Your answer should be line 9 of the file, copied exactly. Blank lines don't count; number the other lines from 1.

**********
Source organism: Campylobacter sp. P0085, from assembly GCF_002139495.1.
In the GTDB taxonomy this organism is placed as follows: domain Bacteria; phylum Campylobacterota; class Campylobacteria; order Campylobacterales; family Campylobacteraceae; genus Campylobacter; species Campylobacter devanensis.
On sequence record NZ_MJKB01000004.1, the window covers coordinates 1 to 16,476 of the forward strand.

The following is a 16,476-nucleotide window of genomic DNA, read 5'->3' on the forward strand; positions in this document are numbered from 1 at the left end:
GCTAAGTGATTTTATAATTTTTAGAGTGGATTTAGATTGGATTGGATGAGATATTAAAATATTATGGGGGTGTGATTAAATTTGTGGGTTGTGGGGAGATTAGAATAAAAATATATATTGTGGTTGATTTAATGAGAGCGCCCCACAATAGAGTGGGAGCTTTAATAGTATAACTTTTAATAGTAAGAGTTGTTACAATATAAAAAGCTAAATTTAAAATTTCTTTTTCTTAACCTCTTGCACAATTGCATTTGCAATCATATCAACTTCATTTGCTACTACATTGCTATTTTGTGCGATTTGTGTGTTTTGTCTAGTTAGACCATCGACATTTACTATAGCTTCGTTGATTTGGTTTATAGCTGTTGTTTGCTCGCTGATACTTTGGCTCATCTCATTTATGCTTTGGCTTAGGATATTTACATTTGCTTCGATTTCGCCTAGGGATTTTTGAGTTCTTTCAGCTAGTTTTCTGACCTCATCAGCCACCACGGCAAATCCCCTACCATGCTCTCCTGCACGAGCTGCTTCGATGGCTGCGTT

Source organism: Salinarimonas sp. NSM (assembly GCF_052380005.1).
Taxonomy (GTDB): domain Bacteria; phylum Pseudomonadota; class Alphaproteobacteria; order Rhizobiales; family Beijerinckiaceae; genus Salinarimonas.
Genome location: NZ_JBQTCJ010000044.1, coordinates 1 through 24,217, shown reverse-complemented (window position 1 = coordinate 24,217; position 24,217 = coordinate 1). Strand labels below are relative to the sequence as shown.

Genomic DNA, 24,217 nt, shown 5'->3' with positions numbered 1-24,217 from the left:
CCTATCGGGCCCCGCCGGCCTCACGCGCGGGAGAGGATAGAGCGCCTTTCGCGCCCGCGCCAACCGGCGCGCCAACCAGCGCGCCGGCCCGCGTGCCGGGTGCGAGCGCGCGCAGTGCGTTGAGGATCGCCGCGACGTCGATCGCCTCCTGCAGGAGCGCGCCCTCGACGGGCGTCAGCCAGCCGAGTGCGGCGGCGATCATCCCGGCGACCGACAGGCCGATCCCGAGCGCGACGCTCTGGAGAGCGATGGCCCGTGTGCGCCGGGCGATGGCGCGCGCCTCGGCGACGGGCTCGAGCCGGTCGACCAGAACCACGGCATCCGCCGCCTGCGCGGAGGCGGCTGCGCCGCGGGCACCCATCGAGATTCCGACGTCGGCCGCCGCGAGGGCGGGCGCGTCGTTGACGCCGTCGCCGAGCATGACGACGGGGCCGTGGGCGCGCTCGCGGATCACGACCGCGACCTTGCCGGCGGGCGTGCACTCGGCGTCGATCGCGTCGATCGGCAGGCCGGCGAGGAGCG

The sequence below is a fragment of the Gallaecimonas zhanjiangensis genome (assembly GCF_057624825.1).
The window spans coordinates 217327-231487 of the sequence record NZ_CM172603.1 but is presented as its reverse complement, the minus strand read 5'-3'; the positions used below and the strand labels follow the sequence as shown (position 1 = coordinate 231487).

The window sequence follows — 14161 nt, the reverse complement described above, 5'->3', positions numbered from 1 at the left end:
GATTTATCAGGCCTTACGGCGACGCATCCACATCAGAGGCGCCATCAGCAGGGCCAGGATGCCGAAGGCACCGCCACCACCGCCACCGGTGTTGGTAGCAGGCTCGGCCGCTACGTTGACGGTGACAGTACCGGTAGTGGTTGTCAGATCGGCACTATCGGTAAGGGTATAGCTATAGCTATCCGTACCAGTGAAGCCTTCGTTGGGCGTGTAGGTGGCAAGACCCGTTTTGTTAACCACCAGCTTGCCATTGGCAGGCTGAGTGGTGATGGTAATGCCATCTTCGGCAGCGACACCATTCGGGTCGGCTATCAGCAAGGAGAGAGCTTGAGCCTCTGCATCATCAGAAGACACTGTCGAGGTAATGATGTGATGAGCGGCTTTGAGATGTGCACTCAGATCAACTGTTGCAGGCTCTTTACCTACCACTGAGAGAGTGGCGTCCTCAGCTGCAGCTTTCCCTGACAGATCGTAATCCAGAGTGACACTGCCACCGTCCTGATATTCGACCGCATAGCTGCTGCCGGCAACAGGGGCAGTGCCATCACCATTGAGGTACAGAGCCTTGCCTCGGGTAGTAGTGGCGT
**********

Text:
Genomic DNA, 24,217 nt, shown 5'->3' with positions numbered 1-24,217 from the left: